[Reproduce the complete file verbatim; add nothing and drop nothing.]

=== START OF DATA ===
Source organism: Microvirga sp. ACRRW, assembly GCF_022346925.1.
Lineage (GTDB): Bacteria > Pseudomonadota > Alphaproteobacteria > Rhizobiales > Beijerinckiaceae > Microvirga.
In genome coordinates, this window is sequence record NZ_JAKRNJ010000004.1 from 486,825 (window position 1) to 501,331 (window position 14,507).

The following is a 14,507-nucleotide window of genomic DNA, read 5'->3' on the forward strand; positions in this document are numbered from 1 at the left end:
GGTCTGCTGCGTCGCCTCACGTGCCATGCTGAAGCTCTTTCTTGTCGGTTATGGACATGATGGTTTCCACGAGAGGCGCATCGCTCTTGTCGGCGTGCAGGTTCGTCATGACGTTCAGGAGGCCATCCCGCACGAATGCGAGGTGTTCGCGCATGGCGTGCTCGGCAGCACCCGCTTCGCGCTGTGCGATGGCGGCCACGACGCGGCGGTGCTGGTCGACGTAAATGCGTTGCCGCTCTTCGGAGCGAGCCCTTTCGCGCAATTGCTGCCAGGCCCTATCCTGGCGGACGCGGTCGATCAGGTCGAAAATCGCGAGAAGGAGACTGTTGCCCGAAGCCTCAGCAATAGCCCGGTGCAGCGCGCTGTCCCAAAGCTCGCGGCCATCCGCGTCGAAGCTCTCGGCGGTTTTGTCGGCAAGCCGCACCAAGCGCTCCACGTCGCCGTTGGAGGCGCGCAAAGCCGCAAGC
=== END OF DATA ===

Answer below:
Source organism: Microvirga sp. ACRRW, assembly GCF_022346925.1.
Lineage (GTDB): Bacteria > Pseudomonadota > Alphaproteobacteria > Rhizobiales > Beijerinckiaceae > Microvirga.
In genome coordinates, this window is sequence record NZ_JAKRNJ010000004.1 from 486,825 (window position 1) to 501,331 (window position 14,507).

The following is a 14,507-nucleotide window of genomic DNA, read 5'->3' on the forward strand; positions in this document are numbered from 1 at the left end:
GGTCTGCTGCGTCGCCTCACGTGCCATGCTGAAGCTCTTTCTTGTCGGTTATGGACATGATGGTTTCCACGAGAGGCGCATCGCTCTTGTCGGCGTGCAGGTTCGTCATGACGTTCAGGAGGCCATCCCGCACGAATGCGAGGTGTTCGCGCATGGCGTGCTCGGCAGCACCCGCTTCGCGCTGTGCGATGGCGGCCACGACGCGGCGGTGCTGGTCGACGTAAATGCGTTGCCGCTCTTCGGAGCGAGCCCTTTCGCGCAATTGCTGCCAGGCCCTATCCTGGCGGACGCGGTCGATCAGGTCGAAAATCGCGAGAAGGAGACTGTTGCCCGAAGCCTCAGCAATAGCCCGGTGCAGCGCGCTGTCCCAAAGCTCGCGGCCATCCGCGTCGAAGCTCTCGGCGGTTTTGTCGGCAAGCCGCACCAAGCGCTCCACGTCGCCGTTGGAGGCGCGCAAAGCCGCAAGC